How do some of the world's most influential CEOs make decisions?
It varies. Jeff Bezos analyzes decisions from the point of view of his future self. WPP's Sir Martin Sorrell prefers to gather insights from a diverse group of people and create a "balance sheet" before making a decision. Meanwhile, veteran CEO Lars Rebien Sørenson tries to consider both qualitative and quantitative variables, such as financial metrics and company values, when faced with a tough choice.
In spite of their decision-making differences, these CEOs share something in common: They deliberately apply a decision-making process that is conscious, rigorous and entirely unique to them as individuals.
Data from Vistage Research indicates that's no accident--and that it doesn't just apply to the big-name CEOs from large, complex organizations. After spending years studying the decision-making practices of CEOs from high-growth, small and midsize businesses across diverse industries and geographies, we've found that the best-performing companies are led by CEOs who have a thoughtful and conscious approach to decision-making. We've also found that these top decision-makers integrate instinct, judgment and perspectives when making a complex, high-stakes decision. This core competency leads to what we call "Optimized Decision Making"
Here's how these three elements work in practice, and how you can use them to build and optimize your decision-making process.
From integration to optimization
For the sake of clarity, let's explore the different roles of instinct, judgment and perspectives in the decision-making process.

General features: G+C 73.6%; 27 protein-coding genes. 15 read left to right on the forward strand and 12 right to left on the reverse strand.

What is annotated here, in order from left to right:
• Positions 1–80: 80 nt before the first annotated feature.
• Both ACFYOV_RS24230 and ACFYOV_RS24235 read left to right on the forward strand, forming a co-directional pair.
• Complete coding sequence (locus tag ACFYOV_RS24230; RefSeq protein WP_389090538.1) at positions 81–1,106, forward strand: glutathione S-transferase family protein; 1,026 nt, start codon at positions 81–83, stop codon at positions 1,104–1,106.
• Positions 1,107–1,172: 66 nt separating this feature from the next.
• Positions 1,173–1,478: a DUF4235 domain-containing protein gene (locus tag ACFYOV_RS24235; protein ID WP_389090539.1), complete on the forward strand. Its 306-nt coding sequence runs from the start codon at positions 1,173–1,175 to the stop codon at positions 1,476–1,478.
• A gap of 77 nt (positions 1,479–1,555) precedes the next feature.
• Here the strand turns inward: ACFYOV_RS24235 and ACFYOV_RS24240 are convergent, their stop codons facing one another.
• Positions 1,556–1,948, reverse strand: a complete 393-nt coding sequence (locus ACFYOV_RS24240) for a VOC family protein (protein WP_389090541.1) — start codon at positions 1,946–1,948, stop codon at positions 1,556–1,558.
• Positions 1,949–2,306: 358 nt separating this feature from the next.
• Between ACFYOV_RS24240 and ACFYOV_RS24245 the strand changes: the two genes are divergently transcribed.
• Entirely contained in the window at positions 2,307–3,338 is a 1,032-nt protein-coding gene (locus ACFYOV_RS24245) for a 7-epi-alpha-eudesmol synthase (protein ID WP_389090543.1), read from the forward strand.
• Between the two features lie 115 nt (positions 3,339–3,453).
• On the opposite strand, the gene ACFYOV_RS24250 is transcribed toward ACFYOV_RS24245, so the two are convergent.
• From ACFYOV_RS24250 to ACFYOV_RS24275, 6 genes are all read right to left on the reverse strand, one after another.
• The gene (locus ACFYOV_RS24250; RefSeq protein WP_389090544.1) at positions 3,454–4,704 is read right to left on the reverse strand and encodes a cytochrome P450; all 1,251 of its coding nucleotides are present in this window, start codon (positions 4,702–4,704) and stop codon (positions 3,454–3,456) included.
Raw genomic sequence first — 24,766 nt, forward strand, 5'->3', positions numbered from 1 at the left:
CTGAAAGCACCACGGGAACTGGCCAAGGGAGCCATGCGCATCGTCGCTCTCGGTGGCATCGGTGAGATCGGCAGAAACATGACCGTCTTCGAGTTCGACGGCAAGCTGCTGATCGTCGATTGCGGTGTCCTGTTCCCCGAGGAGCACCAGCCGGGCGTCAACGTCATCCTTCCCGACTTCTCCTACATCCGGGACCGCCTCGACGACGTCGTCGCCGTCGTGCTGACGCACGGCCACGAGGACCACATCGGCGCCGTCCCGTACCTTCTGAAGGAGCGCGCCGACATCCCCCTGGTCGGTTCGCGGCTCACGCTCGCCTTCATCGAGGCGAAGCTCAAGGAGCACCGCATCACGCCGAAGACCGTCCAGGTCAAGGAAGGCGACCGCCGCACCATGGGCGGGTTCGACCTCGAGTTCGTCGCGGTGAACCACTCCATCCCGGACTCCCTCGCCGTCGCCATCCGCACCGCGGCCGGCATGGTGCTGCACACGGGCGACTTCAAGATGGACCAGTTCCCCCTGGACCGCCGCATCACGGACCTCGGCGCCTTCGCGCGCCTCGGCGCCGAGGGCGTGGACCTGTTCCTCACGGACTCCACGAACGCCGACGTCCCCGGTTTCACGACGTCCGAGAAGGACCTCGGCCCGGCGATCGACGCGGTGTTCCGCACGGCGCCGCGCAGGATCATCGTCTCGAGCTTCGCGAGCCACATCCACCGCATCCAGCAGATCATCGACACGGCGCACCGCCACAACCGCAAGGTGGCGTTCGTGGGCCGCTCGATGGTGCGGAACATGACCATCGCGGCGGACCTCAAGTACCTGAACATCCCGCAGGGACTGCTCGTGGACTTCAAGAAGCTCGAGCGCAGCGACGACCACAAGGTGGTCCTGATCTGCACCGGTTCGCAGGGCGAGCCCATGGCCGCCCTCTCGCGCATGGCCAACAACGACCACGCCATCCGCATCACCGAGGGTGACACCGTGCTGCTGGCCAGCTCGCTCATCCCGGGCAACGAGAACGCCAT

- Instinct is your gut reaction to a situation or stimulus.
- Judgment is about applying data and experience to analyze a situation.
- Perspectives is about seeking external expertise that can expand, influence or change your point of view.
There's a correlation between the importance or complexity of a decision, and the value of applying instinct, judgment and perspectives to your decision-making process. When you're facing a simple decision (e.g., ordering office supplies), you only need instinct to arrive at an answer. For more complex decisions (e.g., making a new hire), instinct plus judgment can lead you to a good choice. In the case of complex, high-stakes decisions (e.g., entering a new market), it's best to integrate instinct, judgment and perspectives.
Integration doesn't mean adding these variables together. It means allowing for constant interplay between different or opposing ideas, opinions and directions; it means negotiating between your gut and brain, data and opinion, your views and others' views. Reaching this state requires discipline, self-awareness, vulnerability and an openness to new ideas.
It can be helpful to ask yourself questions such as, how strongly do I believe what my gut is telling me? How much weight should I place in my own experiences versus those of others? To what degree do I know--or don't know--what I don't know?
CEOs are in the business of making decisions, and this process sets you up to make better ones. However, mistakes happen. If you end up making a bad choice, use it as an opportunity to improve your judgment and draw from the experience next time you have to make a decision. Regardless, have the confidence to say: I applied a thoughtful process to this decision. I made the best choice with the information that I had. And if I commit to this decision-making process, it will ultimately lead to better outcomes for my organization.